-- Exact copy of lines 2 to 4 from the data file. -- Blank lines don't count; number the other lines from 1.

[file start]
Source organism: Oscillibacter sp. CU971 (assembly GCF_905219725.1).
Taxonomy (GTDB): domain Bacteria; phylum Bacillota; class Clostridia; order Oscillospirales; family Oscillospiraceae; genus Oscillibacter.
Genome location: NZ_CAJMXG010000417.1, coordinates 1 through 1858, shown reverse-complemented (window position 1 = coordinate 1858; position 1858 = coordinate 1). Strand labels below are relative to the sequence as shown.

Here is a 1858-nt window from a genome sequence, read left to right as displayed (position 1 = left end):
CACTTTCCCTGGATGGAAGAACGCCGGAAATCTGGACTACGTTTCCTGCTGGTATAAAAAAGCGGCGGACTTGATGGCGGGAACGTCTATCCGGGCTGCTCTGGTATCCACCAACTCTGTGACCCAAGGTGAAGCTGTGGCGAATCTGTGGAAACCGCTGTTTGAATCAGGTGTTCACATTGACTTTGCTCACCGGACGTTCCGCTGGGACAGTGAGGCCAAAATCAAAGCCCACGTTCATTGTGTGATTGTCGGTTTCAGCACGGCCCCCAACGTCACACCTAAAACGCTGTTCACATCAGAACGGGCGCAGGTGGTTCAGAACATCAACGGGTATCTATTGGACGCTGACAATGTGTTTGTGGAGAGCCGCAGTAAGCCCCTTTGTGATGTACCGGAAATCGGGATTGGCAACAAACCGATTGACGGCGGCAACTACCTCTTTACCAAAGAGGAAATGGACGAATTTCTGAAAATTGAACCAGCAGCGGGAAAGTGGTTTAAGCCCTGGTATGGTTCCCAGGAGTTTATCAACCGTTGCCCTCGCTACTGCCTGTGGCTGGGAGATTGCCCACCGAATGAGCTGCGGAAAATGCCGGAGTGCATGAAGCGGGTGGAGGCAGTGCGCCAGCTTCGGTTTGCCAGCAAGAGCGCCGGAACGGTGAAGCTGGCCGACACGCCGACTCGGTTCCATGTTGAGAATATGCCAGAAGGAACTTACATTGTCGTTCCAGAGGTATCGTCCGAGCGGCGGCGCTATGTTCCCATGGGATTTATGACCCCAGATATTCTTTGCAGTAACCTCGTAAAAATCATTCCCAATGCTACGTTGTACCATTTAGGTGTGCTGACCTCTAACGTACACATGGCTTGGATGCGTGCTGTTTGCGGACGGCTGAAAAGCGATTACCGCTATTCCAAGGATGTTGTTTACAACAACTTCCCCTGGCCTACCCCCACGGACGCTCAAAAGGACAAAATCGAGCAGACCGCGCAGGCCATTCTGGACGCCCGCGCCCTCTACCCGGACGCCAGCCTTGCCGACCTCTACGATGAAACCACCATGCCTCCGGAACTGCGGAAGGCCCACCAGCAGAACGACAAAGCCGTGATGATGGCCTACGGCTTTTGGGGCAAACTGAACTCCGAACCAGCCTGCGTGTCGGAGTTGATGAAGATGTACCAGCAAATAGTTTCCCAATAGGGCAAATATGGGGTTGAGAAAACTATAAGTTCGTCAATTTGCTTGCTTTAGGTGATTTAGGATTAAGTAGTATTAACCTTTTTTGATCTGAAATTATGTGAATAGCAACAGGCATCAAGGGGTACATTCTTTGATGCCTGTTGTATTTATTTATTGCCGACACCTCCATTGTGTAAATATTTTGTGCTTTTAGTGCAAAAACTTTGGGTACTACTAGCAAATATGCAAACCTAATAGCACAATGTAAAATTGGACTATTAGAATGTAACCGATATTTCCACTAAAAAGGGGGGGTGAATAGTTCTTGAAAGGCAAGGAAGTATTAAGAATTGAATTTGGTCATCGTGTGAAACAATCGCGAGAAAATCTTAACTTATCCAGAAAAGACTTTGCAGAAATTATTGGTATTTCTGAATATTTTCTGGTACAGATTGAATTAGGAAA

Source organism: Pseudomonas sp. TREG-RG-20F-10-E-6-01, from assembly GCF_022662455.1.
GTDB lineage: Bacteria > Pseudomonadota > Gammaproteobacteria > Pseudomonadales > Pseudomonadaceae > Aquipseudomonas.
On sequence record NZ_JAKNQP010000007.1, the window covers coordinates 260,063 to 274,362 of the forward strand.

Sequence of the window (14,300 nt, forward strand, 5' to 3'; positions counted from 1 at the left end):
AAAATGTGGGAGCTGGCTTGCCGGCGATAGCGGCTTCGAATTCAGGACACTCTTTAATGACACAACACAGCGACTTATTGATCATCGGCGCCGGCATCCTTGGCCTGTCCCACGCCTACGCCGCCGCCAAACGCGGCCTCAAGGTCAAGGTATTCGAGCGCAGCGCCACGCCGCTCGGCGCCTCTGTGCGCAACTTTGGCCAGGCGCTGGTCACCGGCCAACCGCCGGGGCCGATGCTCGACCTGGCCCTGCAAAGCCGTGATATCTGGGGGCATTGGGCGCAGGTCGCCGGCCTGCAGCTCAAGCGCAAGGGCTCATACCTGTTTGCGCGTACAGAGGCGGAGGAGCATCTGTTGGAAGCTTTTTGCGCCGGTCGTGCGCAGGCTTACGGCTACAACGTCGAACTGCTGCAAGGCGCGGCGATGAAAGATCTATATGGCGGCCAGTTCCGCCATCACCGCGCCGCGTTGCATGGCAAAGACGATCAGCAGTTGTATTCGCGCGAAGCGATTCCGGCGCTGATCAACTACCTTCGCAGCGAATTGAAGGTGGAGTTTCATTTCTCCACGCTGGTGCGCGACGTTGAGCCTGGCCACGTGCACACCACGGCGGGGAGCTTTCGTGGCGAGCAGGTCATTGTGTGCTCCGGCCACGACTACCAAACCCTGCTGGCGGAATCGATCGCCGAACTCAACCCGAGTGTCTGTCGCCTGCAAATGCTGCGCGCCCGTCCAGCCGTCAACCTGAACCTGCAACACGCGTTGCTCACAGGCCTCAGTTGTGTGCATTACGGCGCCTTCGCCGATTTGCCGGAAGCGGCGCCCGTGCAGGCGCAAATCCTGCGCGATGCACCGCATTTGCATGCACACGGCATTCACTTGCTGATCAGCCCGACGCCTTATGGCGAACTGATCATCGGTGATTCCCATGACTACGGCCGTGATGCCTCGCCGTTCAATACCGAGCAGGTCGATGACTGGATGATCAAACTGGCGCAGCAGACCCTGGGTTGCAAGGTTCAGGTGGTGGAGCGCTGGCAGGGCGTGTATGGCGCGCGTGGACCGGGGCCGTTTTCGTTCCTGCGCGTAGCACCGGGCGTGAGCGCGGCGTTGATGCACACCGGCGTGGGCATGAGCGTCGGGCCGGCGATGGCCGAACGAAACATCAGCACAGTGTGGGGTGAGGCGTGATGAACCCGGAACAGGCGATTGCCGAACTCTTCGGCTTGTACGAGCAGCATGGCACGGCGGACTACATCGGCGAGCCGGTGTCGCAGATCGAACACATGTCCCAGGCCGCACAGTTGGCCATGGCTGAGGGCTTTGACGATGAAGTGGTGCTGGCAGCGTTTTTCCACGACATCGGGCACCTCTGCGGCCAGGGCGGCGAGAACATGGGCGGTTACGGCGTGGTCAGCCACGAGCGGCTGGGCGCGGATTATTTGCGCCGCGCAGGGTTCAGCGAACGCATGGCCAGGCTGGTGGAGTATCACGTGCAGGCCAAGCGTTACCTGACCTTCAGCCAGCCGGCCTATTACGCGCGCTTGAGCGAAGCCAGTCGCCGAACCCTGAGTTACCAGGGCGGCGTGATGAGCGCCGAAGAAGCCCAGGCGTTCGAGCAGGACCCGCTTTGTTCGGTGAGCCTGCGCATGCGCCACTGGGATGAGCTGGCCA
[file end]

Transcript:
Taxonomy (GTDB): domain Bacteria; phylum Bacillota; class Clostridia; order Oscillospirales; family Oscillospiraceae; genus Oscillibacter.
Genome location: NZ_CAJMXG010000417.1, coordinates 1 through 1858, shown reverse-complemented (window position 1 = coordinate 1858; position 1858 = coordinate 1). Strand labels below are relative to the sequence as shown.

Here is a 1858-nt window from a genome sequence, read left to right as displayed (position 1 = left end):